When I was a college student and a brand-new Christian, I attended a talk by Ravi Zacharias at a church in my home town of Birmingham, Alabama. At the time I was wondering how my new faith would affect my interests in literature, philosophy, and history. Was all that something I needed to give up in order to dedicate my life to God? I approached Ravi after his talk to ask him what he thought about that, and he warmly reassured me. Not only is the life of the mind — even the humanities mind! — compatible with Christian faith and practice, he said, but, more, God really needs faithful people in those fields.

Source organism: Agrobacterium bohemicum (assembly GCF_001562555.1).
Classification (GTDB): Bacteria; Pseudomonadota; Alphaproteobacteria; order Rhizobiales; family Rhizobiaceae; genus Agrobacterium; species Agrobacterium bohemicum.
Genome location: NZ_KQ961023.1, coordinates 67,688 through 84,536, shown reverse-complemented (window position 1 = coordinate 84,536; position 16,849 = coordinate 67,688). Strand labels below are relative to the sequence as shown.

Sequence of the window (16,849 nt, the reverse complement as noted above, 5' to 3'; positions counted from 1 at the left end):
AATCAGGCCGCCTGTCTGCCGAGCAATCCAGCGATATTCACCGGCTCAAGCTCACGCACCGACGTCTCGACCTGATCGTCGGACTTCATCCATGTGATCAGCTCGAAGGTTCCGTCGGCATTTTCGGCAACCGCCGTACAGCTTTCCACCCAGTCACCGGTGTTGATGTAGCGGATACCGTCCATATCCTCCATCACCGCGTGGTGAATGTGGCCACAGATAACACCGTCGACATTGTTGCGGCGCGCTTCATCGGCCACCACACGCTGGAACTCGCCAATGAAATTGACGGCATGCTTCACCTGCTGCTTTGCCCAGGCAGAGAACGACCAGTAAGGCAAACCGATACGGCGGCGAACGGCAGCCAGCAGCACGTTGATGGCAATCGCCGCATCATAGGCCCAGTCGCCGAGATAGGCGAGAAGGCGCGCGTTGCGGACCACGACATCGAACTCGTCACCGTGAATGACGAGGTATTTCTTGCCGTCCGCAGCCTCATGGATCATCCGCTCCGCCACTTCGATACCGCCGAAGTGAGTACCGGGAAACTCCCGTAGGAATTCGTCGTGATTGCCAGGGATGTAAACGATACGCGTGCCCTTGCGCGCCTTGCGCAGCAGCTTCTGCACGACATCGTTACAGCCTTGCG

When I walked up to him I didn’t think he would say that my new faith demanded the flat rejection of worldly wisdom, but I suppose I expected to hear a note of caution about reading dangerous books, or something along those lines. But no. His encouragement was straightforward and unreserved.
Perhaps I would have ended up on this same path anyway — it’s hard for me to imagine, now, a radically different one — but I really do think that was a key moment for my young self, and I have always been grateful to Ravi for his words. Many years later, when Ravi’s daughter Naomi was my student at Wheaton and my son’s regular babysitter, I thought that a lovely closing of the circle.
It seems that Ravi’s race is nearly run now. I pray for him a peaceful and even joyous crossing of the finish line. Well done, good and faithful servant.